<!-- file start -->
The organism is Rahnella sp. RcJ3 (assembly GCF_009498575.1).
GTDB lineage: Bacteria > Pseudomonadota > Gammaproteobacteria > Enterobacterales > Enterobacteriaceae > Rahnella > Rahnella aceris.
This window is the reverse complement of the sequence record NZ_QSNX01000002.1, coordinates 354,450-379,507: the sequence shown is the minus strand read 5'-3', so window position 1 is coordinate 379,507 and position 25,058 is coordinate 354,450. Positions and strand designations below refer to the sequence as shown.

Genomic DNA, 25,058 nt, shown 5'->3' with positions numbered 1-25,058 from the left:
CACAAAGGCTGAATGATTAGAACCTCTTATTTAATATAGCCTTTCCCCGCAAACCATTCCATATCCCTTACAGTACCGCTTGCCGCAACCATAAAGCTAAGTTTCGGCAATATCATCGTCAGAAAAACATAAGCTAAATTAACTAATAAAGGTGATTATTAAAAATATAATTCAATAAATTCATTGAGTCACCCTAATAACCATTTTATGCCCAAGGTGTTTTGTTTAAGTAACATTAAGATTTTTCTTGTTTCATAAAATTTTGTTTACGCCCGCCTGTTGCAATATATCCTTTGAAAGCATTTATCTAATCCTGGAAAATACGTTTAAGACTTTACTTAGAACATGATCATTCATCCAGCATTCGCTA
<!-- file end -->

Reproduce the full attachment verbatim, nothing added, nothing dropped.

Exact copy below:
The organism is Rahnella sp. RcJ3 (assembly GCF_009498575.1).
GTDB lineage: Bacteria > Pseudomonadota > Gammaproteobacteria > Enterobacterales > Enterobacteriaceae > Rahnella > Rahnella aceris.
This window is the reverse complement of the sequence record NZ_QSNX01000002.1, coordinates 354,450-379,507: the sequence shown is the minus strand read 5'-3', so window position 1 is coordinate 379,507 and position 25,058 is coordinate 354,450. Positions and strand designations below refer to the sequence as shown.

Genomic DNA, 25,058 nt, shown 5'->3' with positions numbered 1-25,058 from the left:
CACAAAGGCTGAATGATTAGAACCTCTTATTTAATATAGCCTTTCCCCGCAAACCATTCCATATCCCTTACAGTACCGCTTGCCGCAACCATAAAGCTAAGTTTCGGCAATATCATCGTCAGAAAAACATAAGCTAAATTAACTAATAAAGGTGATTATTAAAAATATAATTCAATAAATTCATTGAGTCACCCTAATAACCATTTTATGCCCAAGGTGTTTTGTTTAAGTAACATTAAGATTTTTCTTGTTTCATAAAATTTTGTTTACGCCCGCCTGTTGCAATATATCCTTTGAAAGCATTTATCTAATCCTGGAAAATACGTTTAAGACTTTACTTAGAACATGATCATTCATCCAGCATTCGCTA